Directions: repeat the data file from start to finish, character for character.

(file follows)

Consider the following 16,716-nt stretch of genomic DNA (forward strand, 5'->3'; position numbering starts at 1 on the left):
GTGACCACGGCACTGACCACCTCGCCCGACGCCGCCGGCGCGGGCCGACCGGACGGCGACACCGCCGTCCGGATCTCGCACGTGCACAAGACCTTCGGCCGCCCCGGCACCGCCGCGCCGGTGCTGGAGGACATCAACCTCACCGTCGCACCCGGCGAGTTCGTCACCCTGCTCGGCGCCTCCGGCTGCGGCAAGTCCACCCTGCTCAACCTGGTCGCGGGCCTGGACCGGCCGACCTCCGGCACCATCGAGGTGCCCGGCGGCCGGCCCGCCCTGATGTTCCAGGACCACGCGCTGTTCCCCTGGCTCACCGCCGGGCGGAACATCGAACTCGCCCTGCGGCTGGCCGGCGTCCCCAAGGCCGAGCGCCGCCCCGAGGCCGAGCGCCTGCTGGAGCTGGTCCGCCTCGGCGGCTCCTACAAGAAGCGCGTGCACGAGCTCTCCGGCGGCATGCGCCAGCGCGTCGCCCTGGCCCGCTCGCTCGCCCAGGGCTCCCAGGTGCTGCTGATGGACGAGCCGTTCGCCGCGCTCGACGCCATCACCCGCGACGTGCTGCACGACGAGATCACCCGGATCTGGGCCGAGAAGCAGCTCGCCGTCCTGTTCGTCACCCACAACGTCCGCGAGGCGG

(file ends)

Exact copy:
Consider the following 16,716-nt stretch of genomic DNA (forward strand, 5'->3'; position numbering starts at 1 on the left):
GTGACCACGGCACTGACCACCTCGCCCGACGCCGCCGGCGCGGGCCGACCGGACGGCGACACCGCCGTCCGGATCTCGCACGTGCACAAGACCTTCGGCCGCCCCGGCACCGCCGCGCCGGTGCTGGAGGACATCAACCTCACCGTCGCACCCGGCGAGTTCGTCACCCTGCTCGGCGCCTCCGGCTGCGGCAAGTCCACCCTGCTCAACCTGGTCGCGGGCCTGGACCGGCCGACCTCCGGCACCATCGAGGTGCCCGGCGGCCGGCCCGCCCTGATGTTCCAGGACCACGCGCTGTTCCCCTGGCTCACCGCCGGGCGGAACATCGAACTCGCCCTGCGGCTGGCCGGCGTCCCCAAGGCCGAGCGCCGCCCCGAGGCCGAGCGCCTGCTGGAGCTGGTCCGCCTCGGCGGCTCCTACAAGAAGCGCGTGCACGAGCTCTCCGGCGGCATGCGCCAGCGCGTCGCCCTGGCCCGCTCGCTCGCCCAGGGCTCCCAGGTGCTGCTGATGGACGAGCCGTTCGCCGCGCTCGACGCCATCACCCGCGACGTGCTGCACGACGAGATCACCCGGATCTGGGCCGAGAAGCAGCTCGCCGTCCTGTTCGTCACCCACAACGTCCGCGAGGCGG